I am concerned that what we are doing here is taking a key relevant factor in determining whether or not something is brutal or vicious and making it irrelevant. We need to take a look at that particular issue. That more than any other issue has raised concerns for the groups who depend on animals for their livelihood.

I have no concern about raising the penalties. If there is genuine cruelty to animals and a prosecution is successful, we need to prosecute those cases vigorously and impose appropriate penalties.

There is one thing I find remarkable about Liberals. I wish Liberals would speak as passionately about human victims as they sometimes do about animal victims. I am very concerned about human victims. This is perhaps an appropriate segue into that entire issue.

I raised in question period the issue that under Bill C-70 a judge will be able to impose house arrest on someone who rapes a woman. The minister said that there would be exceptional circumstances where that would happen. I asked him in question period today under what exceptional circumstances should people who rape women serve their time at home. I am concerned about that kind of thing.

I am concerned about brutality toward animals, but I am also very concerned about the brutality that we demonstrate to other human beings. When we catch those animals who commit crimes against their fellow human beings, we say we should leave the door open for exceptional circumstances so that the poor rapist can serve his time at home. I am concerned about that kind of thing and I dare say most Canadians are.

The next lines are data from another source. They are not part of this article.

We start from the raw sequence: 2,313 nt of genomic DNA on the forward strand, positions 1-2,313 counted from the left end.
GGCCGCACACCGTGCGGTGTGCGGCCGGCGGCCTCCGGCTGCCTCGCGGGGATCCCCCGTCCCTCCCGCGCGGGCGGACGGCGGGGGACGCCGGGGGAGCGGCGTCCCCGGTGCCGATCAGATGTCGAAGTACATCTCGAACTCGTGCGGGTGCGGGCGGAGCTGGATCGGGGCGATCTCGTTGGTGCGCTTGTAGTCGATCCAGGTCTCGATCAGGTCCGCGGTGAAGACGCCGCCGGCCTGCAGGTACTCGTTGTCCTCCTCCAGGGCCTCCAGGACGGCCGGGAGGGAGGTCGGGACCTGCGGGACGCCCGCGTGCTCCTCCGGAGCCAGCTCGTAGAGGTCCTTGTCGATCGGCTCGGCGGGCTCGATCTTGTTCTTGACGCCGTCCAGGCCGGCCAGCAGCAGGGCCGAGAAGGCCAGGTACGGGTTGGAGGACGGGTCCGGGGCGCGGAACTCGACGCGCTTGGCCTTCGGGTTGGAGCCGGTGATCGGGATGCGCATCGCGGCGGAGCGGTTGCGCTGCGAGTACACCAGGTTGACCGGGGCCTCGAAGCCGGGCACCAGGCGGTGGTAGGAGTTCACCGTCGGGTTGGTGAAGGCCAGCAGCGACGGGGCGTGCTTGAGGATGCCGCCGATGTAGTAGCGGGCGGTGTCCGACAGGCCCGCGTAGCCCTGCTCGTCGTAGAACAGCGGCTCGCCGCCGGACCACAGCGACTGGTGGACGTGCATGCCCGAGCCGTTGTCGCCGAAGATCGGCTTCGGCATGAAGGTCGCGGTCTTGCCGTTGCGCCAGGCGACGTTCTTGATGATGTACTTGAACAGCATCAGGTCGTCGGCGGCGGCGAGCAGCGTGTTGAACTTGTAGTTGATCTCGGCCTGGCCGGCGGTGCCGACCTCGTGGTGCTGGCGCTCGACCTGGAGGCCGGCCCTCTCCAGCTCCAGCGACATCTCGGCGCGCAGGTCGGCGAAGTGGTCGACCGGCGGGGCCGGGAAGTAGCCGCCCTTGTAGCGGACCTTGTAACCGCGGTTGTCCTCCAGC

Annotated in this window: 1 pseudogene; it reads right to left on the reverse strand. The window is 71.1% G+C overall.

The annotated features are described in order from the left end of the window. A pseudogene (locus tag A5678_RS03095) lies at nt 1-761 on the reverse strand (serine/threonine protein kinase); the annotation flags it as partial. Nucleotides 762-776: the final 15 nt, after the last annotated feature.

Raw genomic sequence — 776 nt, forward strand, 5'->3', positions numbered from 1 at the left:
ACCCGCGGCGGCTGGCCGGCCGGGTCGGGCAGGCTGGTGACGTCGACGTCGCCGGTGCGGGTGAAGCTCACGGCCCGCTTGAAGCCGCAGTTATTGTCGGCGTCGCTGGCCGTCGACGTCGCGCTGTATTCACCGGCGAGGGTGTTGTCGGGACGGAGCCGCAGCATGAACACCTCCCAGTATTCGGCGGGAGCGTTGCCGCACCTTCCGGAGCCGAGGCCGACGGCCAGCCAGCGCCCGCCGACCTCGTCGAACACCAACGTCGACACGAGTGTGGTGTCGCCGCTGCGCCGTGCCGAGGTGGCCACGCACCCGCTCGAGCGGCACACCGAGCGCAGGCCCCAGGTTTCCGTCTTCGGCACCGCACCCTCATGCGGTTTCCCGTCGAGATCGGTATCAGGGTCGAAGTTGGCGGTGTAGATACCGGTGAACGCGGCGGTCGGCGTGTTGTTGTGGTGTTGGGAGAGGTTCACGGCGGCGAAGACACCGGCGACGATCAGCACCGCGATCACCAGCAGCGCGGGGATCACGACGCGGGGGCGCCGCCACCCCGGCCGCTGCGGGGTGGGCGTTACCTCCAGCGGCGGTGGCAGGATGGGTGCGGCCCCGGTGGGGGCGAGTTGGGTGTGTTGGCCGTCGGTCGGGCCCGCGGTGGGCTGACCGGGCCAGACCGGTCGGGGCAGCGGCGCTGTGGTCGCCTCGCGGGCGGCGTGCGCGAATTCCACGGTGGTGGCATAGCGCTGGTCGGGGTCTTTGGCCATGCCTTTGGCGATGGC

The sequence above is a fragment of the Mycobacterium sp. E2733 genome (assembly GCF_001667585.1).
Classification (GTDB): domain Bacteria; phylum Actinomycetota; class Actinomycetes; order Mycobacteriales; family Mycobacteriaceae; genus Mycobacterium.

I am concerned about drug dealers who are peddling poisons that kill our children. I am concerned about that. Yet under the Liberals' Bill C-70, drug dealers who are repeat offenders can get house arrest. I wish Liberals would talk as passionately about keeping those kinds of animals behind bars, those who would do that kind of thing to our children and fellow citizens.

I have pointed out a very practical problem with this bill. I hope the parliamentary secretary looks at that particular issue. At the same time I would encourage the parliamentary secretary to ask the Minister of Justice what he is doing in Bill C-70 to allow vicious, brutal rapists and drug dealers who are destroying our youth and communities to get house arrest in exceptional circumstances. We were assured by past justice ministers, Allan Rock and others, that it would never happen that conditional sentences or house arrest would be used for violent offences.

I want to see some amendments to this bill. I think it is moving in the right direction. We have had this debate over and over. I remind the parliamentary secretary that he should show the same concern for human victims as he does for animal victims.

Criminal CodeRoutine Proceedings

October 27th, 2005 / 10:05 a.m.
See context

Mount Royal Québec

Liberal

Irwin Cotler LiberalMinister of Justice and Attorney General of Canada

moved for leave to introduce Bill C-70, An Act to amend the Criminal Code (conditional sentence of imprisonment).

(Motions deemed adopted, bill read the first time and printed)